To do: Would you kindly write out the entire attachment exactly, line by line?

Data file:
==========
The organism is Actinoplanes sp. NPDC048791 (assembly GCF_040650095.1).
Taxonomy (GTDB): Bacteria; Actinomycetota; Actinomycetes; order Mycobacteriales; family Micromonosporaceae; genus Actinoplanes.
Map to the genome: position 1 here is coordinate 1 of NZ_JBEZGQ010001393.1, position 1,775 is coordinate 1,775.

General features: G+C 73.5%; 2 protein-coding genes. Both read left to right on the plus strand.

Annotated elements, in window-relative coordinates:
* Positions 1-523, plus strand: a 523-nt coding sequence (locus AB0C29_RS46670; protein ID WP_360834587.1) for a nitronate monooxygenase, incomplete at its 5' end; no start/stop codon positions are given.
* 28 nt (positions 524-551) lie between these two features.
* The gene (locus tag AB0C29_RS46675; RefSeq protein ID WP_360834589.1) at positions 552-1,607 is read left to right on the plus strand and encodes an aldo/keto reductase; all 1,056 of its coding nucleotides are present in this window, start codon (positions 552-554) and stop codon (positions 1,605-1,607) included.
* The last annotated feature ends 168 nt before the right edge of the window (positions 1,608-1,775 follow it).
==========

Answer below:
The organism is Actinoplanes sp. NPDC048791 (assembly GCF_040650095.1).
Taxonomy (GTDB): Bacteria; Actinomycetota; Actinomycetes; order Mycobacteriales; family Micromonosporaceae; genus Actinoplanes.
Map to the genome: position 1 here is coordinate 1 of NZ_JBEZGQ010001393.1, position 1,775 is coordinate 1,775.

General features: G+C 73.5%; 2 protein-coding genes. Both read left to right on the plus strand.

Annotated elements, in window-relative coordinates:
* Positions 1-523, plus strand: a 523-nt coding sequence (locus AB0C29_RS46670; protein ID WP_360834587.1) for a nitronate monooxygenase, incomplete at its 5' end; no start/stop codon positions are given.
* 28 nt (positions 524-551) lie between these two features.
* The gene (locus tag AB0C29_RS46675; RefSeq protein ID WP_360834589.1) at positions 552-1,607 is read left to right on the plus strand and encodes an aldo/keto reductase; all 1,056 of its coding nucleotides are present in this window, start codon (positions 552-554) and stop codon (positions 1,605-1,607) included.
* The last annotated feature ends 168 nt before the right edge of the window (positions 1,608-1,775 follow it).